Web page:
Showing posts with label rhubarb. Show all posts
Showing posts with label rhubarb. Show all posts

Gardeners' World ep.5 2017

Monty gives his advice on the best apples and pears to grow in small spaces when he begins to plant up his new fruit garden and gets on with planning for colour when he plants summer flowering bulbs.

As April gets underway, Carol Klein chooses the humble primrose as her plant of the month, and we meet a couple from Yorkshire who have a passion for growing fruit and have filled their garden with over 100 fruit trees.And as part of the programme's 50th anniversary, Joe Swift makes the case for his golden jubilee plant, the one he thinks has had the most impact on British gardens over the last half century.

1. Grow Your Own: Broccoli
Broccoli has had a resurgence in popularity – for its high vitamin content and anti-cancer agents. It is a fast-growing and easy-to-grow crop, producing bluish-green heads that are harvested in the summer or autumn, depending on the time it is sown. The sprouting types – white or purple sprouting – are hardy and overwintered for harvest in spring, filling the gap between sprouts and spring cabbage.
2. Apples and pears: growing and training as cordons
Cordons allow you to grow a useful amount of fruit in even a small garden. Cordon training is suitable for all apples and pears that bear fruit on short side shoots (spur-bearing).
3. Growing in containers: Lilies
Lilies grow well in containers, where they can be positioned for maximum effect in the garden. It's a great way to grow these stunning plants, especially if you can't grow them in your garden.
4. Ornamental grasses: cutting back
Ornamental grasses fall into two main groups, evergreen and deciduous. Deciduous grasses need cutting back annually so that they will look their best. Evergreens just require a tidy-up.
5. Grow Your Own: Rhubarb
Rhubarb is an attractive hardy perennial with large leaves and pink, red or greenish leaf stalks that are used as a dessert, often in pies and crumbles. Stems are usually picked in spring, but plants can be covered with pots to produce an early crop of blanched stalks in late winter. The flavour of rhubarb varies in sweetness depending on the age of the stems.

Gardeners' World ep.5 2017
Gardeners' World ep.5 2017

Gardening and Horticulture 02-2015

Gardening and Horticulture

Hellebores, the jewels of the early spring border, come under the spotlight on this show. Monty Don shares his top tips on how to get the best from them.
Carol Klein visits a couple who have just moved into a bungalow with a once much-loved but now overgrown garden. With her help over the coming year, they're hoping to create the garden of their dreams.
Gardening and Horticulture 02-2015
Gardening and Horticulture 02-2015

1. Sow broad beans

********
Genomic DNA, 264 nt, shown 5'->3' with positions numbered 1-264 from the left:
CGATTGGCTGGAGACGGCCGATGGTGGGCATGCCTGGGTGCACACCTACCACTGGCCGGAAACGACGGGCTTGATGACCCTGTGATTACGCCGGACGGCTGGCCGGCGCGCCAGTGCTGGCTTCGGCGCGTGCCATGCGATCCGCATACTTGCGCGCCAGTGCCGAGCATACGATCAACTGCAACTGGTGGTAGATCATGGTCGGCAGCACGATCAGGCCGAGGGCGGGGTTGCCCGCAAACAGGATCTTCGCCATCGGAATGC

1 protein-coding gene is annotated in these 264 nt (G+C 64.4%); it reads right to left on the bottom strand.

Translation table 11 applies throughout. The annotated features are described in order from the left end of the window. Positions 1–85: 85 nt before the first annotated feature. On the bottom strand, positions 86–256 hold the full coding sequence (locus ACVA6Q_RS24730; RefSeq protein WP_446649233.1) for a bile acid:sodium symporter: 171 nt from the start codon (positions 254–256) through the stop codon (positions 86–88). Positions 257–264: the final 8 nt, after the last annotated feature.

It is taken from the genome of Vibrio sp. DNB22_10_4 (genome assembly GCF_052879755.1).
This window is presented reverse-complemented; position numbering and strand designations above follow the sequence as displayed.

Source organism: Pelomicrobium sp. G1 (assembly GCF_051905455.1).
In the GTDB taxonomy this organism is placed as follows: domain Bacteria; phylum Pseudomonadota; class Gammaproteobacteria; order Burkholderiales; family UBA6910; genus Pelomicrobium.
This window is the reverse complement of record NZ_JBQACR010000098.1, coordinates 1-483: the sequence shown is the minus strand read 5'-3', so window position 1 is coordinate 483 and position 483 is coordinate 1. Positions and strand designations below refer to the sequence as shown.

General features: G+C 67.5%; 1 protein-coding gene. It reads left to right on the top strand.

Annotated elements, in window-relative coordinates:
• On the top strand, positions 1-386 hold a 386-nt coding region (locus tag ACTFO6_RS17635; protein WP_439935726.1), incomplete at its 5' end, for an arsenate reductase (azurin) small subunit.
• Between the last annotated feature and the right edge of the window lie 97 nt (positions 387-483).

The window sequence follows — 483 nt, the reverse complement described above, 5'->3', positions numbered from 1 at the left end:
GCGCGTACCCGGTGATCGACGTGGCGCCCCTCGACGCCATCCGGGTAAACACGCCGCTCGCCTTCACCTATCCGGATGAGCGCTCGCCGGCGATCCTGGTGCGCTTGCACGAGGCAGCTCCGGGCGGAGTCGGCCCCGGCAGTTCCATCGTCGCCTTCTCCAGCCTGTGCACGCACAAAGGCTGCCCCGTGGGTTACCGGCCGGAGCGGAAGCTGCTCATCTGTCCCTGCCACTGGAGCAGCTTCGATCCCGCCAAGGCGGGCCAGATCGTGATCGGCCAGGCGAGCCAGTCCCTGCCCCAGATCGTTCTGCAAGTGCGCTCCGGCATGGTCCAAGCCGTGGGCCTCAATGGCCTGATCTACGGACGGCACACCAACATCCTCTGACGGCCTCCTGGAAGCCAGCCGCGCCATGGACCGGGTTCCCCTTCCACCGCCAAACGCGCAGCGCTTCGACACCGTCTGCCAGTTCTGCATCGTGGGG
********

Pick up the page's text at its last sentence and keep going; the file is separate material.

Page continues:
If you’re daunted by the prospect of sowing veg, then start with broad beans. They are easy to grow and taste really delicious when picked small and cooked shortly after.
To start, choose a well-drained site. Then dig the ground over, adding some garden compost or well-rotted manure.  Sow seeds 5-8cms (2-3in) deep and 10-16cms (4-6in) apart.  In open ground, sow in double rows 23cms (9in) apart leaving 60cms (2ft) between each double row. This will give you enough room to walk between the rows when picking your beans.  In raised beds, where you won’t have to worry about picking space, all rows can be spaced 23cms (9in) apart. 

2. Cut back late-flowering clematis

If you haven’t done so already, now is the time to prune Group 3 clematis. These flower in late summer and produce blooms on the current season’s growth. Prune hard now before they get going, cutting just above a strong pair of buds about 30cm (1ft) above soil level. Clematis that can be pruned this way include C. viticella.

3. Force rhubarb

If you fancy some sweet-tasting rhubarb, consider bringing on the crowns with a terracotta forcer. The dark, warm conditions inside force the rhubarb into growth a month early, producing soft, pale pink stems which are delicious. If you haven’t got a forcer, an upturned bucket will do the job just as well.

James Martin: Home Comforts ep.3 - Childhood Favourites

James shares the recipes that remind him of his Yorkshire childhood, including his grandmother's roast shoulder of pork and her indulgent classic pud of parkin served with rhubarb. Historian Gerard Baker delves into the history of another childhood favourite - gingerbread. Plus, we meet the award-winning producers of Yarty Cordials.
1.Slow roast shoulder of pork with roasties and apple sauce with hispi cabbage
- when roast pork is combined with duck fat roasties and homemade apple sauce you really can't go wrong.
2.Granny’s bacon sarnie
- James Martin shares his grandma's secret to the perfect bacon butty.
3.Raspberry jelly with lime syrup and vanilla ice cream
- James Martin turns his childhood favourite, jelly and ice cream, into a grown up dessert.
4.Baked ginger parkin with rhubarb
- there are a few elements to this recipe but every one of them would benefit from being prepared in advance so it's a great one for feeding a crowd.

James Martin: Home Comforts ep.3 - Childhood Favourites
James Martin: Home Comforts ep.3 - Childhood Favourites